TODAY’S ENTRANCE ANTIPHON is a splendid, even if accidental, continuation of last week’s reflection of his Cross and our crosses in life and living. "I am the salvation of the...
Dear Brothers and Sisters,
When Jesus drew the attention of his disciples to the widow who had just made her contribution to the “plate collection” of her time, he did so with a purpose. He wanted them to understand her action as a challenge and apply what they had witnessed to their own life and ministry.
When he said: “I tell you she has given more than any of the others” was he perhaps teaching them something even more profound?
Because she had given everything she had to live on, she differed significantly from those who gave from what they had to spare! The implication is that the others calculated what they could afford to give. She by contrast gave no thought at all to herself, her needs or her future. All she thought of were those who would benefit from her total gift.
We can learn even more from the fact that the widow’s action took place at the Temple Treasury. This was the place near the Court for Women – the most public place in the Temple. This was where the collection baskets were placed. It was the place where all kinds of women would congregate, including some who were extremely poor and neglected. But does that explain her recklessness in giving all she had!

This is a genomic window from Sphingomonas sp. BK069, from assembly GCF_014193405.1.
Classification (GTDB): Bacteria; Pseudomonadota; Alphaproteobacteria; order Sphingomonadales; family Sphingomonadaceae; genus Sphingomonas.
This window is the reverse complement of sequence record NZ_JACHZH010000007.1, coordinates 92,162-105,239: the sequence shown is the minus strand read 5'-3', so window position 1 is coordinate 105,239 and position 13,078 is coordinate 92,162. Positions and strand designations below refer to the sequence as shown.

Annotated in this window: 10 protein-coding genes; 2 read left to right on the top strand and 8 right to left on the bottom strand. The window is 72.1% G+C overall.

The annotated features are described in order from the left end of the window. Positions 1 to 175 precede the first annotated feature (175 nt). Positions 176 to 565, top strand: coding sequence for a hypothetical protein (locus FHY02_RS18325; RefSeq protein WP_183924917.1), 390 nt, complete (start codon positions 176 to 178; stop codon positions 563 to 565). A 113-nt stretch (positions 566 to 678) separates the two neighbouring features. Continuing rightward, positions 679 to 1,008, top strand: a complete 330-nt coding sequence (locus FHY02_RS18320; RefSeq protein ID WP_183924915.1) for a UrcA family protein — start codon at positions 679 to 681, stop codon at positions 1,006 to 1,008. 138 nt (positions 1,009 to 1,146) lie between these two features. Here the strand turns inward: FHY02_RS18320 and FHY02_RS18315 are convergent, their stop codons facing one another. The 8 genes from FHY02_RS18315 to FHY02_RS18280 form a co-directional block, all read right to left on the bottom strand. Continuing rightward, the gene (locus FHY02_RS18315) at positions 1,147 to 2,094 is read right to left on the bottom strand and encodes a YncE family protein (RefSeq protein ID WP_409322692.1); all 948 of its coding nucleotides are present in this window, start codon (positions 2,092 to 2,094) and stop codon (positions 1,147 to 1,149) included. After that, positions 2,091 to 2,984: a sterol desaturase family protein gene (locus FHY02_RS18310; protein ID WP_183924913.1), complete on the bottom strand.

Why did she act so recklessly? Was it simply because of the poverty she witnessed there? Or could it have been that as a poor person herself, she appreciated what it meant to have nothing to live on. So whenever she had something she would share it. Today we might say she had developed the “culture of giving” in response to the need to give”.
It is likely that Jesus drew His disciples’ attention to her action to prepare them for His great act of giving His own life without reservation, without calculation. His total self giving also flowed from His “need to give”.
For most of us Lent is a time for making special efforts to pray, fast and give alms. But when I scrutinise my own Lenten practice, I find that it is not free from calculations and reservations: “I’ll refrain from eating sweets/chocolates; I’ll give up alcoholic drink”. Or if I am in a more positive frame of mind: “I’ll do an extra hour’s prayer; I’ll do an extra good deed, I’ll be more generous, more compassionate!”
But that’s not what Jesus is challenging us to do! He says: “She gave everything she had to live on! Surely she gave because she felt the need to give.
We are challenged this Lent to develop or nurture a similar culture of giving my time, my talent, my treasure without calculation or reservation!
“They gave from what they had to spare! She gave everything she had to live on!”
Am I included among them, or is my Lenten programme of praying, fasting or almsgiving going to be an expression of the Christ-like culture of giving which expresses itself in the strongly felt “need to give”.
God will surely bless you with the grace and peace which come from giving rather than receiving.
+ Wilfrid Cardinal Napier OFM
Archbishop of Durban